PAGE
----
On the plot above you can see database CPU usage (red line) versus time, plotted together with the number of sessions running same SQL statement (identically the same, i.e. not even different binds — there are no binds in this statement). There is a clear correlation between the two.   Apparently, when database performance degrades to a certain point, the application server is not getting the answer fast enough, and launches the query again in another session, thus degrading performance even more, etc.

This behavior  is very dangerous and may easily cause prolonged outages (see the plateau towards the right side of the plot — the database server was maxed out in terms of CPU for over 24 hours!).

Moral of the story: don’t spawn more sessions in response to poor performance, unless you want poor performance to quickly become terrible!

Tuning very complex SQL

Troubleshooting relatively short plans is simple, once one gets a little practice, but the mere sight of a plan that has several tens or even hundred operations can be very initimidating. In this post I am describing a few tricks that make this task easier.

First of all, use V$SQL_PLAN/V$SQL_PLAN_STATISTICS instead of (or in addition to) the formatted plan produced by DBMS_XPLAN

For example, in DBMS_XPLAN output for a long plan it is hard to figure out relationships between operations, but it is very straightforward to figure them out by querying V$SQL_PLAN, e.g.:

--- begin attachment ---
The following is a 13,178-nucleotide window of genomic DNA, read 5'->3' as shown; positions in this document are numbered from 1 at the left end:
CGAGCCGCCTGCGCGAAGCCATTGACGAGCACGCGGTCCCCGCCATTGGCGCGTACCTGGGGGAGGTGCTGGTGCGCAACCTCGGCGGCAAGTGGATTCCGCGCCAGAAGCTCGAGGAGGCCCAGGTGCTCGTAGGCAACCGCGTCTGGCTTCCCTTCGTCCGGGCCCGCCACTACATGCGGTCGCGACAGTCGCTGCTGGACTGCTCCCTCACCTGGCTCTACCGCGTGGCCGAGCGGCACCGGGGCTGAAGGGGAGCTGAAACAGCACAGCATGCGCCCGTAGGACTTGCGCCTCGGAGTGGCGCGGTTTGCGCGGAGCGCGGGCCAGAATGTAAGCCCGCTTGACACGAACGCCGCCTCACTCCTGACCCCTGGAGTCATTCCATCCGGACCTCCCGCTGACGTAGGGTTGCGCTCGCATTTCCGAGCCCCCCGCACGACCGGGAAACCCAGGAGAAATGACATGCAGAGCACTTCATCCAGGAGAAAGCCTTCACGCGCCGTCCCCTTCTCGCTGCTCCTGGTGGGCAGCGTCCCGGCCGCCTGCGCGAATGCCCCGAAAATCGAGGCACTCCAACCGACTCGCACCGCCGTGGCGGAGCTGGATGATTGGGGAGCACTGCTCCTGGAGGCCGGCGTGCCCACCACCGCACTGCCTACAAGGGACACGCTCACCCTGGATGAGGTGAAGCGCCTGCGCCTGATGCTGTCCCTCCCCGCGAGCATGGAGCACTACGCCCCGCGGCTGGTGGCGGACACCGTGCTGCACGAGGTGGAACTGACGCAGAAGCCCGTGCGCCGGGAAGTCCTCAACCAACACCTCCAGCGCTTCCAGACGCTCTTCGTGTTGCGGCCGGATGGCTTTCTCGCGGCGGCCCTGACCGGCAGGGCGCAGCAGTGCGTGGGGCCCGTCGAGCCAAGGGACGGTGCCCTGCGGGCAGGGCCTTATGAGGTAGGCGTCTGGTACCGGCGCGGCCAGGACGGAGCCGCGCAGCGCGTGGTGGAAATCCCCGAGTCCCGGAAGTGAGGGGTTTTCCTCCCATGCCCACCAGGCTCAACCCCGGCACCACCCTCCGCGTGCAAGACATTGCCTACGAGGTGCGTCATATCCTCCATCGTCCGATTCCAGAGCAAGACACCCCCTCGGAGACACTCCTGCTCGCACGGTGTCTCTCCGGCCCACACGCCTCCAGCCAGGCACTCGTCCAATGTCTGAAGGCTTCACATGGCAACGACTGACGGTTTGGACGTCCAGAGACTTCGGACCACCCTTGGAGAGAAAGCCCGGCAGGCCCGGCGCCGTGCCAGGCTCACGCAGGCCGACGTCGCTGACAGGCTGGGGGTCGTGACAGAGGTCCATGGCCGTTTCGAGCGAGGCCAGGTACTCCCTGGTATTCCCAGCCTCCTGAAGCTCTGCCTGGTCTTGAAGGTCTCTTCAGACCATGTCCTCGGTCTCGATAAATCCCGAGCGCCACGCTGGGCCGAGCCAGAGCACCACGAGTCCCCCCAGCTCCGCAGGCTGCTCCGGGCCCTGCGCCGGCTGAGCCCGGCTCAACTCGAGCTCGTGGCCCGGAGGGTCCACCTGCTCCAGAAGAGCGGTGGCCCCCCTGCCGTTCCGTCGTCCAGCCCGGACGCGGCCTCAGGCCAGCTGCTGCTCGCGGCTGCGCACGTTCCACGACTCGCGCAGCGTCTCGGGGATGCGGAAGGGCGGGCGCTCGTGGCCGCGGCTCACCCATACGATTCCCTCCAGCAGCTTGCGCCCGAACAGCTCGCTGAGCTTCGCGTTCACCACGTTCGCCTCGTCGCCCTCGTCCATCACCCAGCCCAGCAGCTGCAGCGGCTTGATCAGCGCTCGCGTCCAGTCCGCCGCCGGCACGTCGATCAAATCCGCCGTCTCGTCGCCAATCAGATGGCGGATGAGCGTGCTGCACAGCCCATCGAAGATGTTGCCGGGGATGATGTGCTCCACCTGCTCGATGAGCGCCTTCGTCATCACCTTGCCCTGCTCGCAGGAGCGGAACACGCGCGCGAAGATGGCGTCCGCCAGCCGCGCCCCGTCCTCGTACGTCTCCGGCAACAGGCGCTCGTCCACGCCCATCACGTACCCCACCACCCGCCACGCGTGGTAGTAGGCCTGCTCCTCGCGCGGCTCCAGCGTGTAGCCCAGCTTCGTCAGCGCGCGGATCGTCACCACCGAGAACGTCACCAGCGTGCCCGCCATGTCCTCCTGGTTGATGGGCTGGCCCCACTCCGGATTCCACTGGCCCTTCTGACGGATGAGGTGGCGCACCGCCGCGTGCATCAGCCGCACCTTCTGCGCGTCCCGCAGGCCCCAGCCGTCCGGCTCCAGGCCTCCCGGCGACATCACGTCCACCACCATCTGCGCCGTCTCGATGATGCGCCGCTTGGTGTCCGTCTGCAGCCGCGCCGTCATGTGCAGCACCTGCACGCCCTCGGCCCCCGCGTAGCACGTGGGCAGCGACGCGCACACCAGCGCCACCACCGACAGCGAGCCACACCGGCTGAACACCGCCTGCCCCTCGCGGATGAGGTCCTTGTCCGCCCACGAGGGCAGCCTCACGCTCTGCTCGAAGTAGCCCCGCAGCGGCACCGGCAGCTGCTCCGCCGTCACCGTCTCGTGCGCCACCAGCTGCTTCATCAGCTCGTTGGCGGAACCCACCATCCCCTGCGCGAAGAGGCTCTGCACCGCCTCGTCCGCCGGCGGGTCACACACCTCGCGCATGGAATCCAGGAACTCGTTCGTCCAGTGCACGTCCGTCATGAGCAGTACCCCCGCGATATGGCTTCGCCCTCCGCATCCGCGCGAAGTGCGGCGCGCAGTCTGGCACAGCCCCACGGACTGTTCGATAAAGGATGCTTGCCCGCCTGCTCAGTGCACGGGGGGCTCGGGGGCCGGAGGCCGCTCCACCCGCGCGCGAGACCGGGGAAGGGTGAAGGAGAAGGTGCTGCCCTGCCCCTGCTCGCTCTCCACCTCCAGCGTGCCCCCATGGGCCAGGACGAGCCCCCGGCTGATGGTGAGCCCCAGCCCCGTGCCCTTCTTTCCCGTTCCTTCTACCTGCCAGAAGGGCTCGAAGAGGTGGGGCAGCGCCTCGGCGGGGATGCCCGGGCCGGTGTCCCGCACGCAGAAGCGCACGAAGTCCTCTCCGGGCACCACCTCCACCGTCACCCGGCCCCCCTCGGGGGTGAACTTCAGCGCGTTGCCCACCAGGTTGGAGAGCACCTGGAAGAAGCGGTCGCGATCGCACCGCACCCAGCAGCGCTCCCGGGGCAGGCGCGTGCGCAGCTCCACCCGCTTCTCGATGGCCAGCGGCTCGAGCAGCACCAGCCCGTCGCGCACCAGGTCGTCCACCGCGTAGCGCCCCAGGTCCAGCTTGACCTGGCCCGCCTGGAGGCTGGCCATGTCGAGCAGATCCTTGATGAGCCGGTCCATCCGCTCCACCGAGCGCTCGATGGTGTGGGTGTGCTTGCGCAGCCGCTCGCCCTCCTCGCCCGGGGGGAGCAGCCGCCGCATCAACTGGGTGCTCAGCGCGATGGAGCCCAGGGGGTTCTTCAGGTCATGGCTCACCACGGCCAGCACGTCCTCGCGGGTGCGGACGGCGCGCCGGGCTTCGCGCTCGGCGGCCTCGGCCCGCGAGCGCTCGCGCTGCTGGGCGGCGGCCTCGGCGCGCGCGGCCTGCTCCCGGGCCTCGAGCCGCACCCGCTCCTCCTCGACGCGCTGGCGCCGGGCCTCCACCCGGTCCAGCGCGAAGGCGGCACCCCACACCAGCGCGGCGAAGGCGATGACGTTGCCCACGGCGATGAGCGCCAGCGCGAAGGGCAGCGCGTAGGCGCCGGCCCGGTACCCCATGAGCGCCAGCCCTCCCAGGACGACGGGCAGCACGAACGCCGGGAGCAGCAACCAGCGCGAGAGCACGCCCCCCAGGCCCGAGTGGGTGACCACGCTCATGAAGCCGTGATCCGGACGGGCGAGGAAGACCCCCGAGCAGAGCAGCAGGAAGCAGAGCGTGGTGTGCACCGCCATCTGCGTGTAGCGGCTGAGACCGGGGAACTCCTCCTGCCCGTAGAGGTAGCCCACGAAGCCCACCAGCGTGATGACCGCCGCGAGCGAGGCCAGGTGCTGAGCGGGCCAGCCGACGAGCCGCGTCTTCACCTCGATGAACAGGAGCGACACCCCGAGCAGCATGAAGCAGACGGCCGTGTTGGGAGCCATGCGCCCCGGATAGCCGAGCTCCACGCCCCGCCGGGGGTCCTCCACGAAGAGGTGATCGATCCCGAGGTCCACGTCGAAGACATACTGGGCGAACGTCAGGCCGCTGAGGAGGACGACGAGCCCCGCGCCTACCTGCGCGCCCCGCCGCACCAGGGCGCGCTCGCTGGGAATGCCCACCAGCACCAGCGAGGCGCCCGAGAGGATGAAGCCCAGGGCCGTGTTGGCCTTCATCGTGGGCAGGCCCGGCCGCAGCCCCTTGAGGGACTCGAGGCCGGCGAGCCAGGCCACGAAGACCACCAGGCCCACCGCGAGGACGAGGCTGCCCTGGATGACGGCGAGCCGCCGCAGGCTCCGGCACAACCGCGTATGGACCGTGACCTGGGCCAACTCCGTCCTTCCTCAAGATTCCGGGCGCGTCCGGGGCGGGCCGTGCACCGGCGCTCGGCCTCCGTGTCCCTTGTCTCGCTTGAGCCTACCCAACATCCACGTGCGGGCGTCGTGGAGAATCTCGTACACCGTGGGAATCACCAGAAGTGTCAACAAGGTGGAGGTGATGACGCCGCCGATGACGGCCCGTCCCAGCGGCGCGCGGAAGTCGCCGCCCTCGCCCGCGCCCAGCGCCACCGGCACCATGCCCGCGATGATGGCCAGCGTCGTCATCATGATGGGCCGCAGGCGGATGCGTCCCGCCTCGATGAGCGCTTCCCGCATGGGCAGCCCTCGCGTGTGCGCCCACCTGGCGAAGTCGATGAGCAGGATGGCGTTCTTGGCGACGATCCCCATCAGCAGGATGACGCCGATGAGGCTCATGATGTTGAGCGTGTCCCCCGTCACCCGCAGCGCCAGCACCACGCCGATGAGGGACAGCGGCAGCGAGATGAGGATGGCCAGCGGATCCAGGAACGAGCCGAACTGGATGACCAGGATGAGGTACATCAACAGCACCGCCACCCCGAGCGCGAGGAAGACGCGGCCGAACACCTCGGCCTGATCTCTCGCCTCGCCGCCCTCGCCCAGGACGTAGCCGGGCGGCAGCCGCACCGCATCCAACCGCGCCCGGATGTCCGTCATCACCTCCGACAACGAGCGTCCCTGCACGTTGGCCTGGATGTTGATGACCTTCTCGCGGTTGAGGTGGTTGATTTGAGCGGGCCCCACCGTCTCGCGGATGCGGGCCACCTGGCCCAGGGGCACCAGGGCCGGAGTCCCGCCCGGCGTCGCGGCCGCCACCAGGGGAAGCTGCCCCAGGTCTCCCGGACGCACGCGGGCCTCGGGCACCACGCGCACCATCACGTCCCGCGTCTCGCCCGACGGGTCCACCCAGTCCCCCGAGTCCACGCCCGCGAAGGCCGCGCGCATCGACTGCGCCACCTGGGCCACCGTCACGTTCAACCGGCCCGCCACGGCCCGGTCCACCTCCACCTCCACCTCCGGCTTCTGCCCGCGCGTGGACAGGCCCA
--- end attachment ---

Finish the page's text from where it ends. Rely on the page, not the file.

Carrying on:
select *
from v$sql_plan p
where sql_id = :sql_id
and id = :op_id
and P.PARENT_ID = :operation_id;

If the statement is a join of several views, and the optimizer doesn’t merge the views, then it is convenient to check which views are contributing to the performance problem the most, e.g.:

select  object_name, s.last_cr_buffer_gets
from v$sql_plan p,
     v$sql_plan_statistics s
where p.sql_id = s.sql_id
and p.child_number = s.child_number
and P.ID = s.operation_id
and p.sql_id = :sql_id
and p.child_number = :child_no
and p.operation = 'VIEW'
order by S.LAST_CR_BUFFER_GETS desc;

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Efficiency-based SQL tuning


In order to tune a query, you need to know two things:
– can it be tuned, and if yes, then by how much
– which part of the query (which operation, or which data object) is most promising from the tuning point of view.

Currently existing tuning methods don’t really answer these questions. You either focus on the most expensive operation(s), and hope that you can eliminate them (or transform them into something less cosly), or you focus on the ones where you see a large discrepancy between actual rowcounts and optimizer predictions (cardinality feedback tuning). Either way, you can’t be sure that you’ve set your priorities right. It could well be the case that the cost of the most expensive operation cannot be reduced by much, but you can win back enough performance elsewhere. With the cardinality feedback tuning, you also don’t have any guarantee that improving accuracy of optimizer estimates would eventually transform into acceptable level of performance.

Of course, if the plan only contains a few operations, this is not a big issue, and after a few trials you will usually get to the bottom of the problem. However, when dealing with very complex plans, hundreds operations long, this is not really an option. When dealing with such plans a few months back, I developed for myself a simple tuning method that allows to evaluate with high accuracy potential tuning benefits of plan operations, using rowsource stats and optimizer as input. In this post, I’m sharing this method, as well as a script that implements it.